Human-rights history in a global register has just begun to be told. As late as 1998 not a single reference to the 1948 Universal Declaration of Human Rights (UDHR) had appeared in any article in the American Historical Review. But by 2006 the field had become prominent enough for the president of the American Historical Association to claim "we are all historians of human rights." The history-of-rights talk has of course been part of scholarly practice for some time, whether it be histories of eighteenth-century revolutions in Europe and the Americas, the antislavery campaigns of the nineteenth century or the twentieth-century civil-rights movement in the United States. Now historians have begun to consider human rights on a global or transnational scale. The initial work in this new scholarly field focused on the making of international and regional human rights norms, such as the UDHR and conventions on genocide and statelessness. More recently scholars have begun to excavate the global explosion of human-rights thought and practice throughout the twentieth century, from more traditional concerns with political and civil rights to novel claims for economic, social, cultural, sexual, and indigenous rights. Historians have also begun to reexamine human-rights history before the twentieth century, using a global frame to rethink eighteenth-century Enlightenment rights talk, the turn to humanitarianism in the nineteenth century and its entanglements with empire and calls for international protections of minority rights at the beginning of the last century. In part the new human-rights history explores how norms, political institutions, legal regimes, the state, and civil society have shaped the human-rights past. It also offers densely textured microhistories of the myriad and complex local instantiations of human rights politics in the Euro-American world and in the global South.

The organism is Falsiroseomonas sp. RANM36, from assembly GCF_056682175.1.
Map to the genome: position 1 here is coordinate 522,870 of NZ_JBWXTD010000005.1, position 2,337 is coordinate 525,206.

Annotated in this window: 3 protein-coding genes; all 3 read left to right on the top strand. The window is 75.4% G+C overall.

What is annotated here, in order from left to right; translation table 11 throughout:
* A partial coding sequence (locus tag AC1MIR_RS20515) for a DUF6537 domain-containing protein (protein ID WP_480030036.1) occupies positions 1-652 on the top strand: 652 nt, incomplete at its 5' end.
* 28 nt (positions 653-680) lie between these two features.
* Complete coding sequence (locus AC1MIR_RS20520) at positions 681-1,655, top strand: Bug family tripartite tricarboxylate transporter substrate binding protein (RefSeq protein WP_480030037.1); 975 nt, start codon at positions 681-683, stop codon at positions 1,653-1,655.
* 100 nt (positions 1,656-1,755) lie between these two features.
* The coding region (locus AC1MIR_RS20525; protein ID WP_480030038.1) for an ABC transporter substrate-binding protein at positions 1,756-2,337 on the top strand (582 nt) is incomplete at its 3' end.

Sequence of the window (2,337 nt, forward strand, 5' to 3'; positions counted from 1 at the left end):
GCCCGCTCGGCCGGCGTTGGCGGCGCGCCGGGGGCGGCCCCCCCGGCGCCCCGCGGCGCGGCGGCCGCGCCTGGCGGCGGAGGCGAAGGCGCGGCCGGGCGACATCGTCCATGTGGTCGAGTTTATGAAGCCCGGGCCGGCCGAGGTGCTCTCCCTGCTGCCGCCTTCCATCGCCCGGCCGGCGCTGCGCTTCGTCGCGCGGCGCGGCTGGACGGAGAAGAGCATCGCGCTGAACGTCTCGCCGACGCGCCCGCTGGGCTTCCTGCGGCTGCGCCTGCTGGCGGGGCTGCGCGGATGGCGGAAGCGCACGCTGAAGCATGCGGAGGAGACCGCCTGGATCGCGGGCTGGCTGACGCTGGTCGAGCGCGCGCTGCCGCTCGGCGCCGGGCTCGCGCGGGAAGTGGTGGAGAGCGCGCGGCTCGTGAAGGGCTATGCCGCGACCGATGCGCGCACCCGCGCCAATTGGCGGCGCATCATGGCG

Faculty and graduate students in the Department of History at the University of Chicago have been at the center of this new human-rights history. We offer a range of undergraduate and graduate courses on human-rights history, from an introductory discussion-based sequence in the College’s undergraduate Core to graduate research seminars. An interdisciplinary Human Rights Workshop offers graduate students opportunities to present work in progress. The university’s Pozen Family Center for Human Rights provides graduate students with substantial support for dissertation research, writing, and teaching.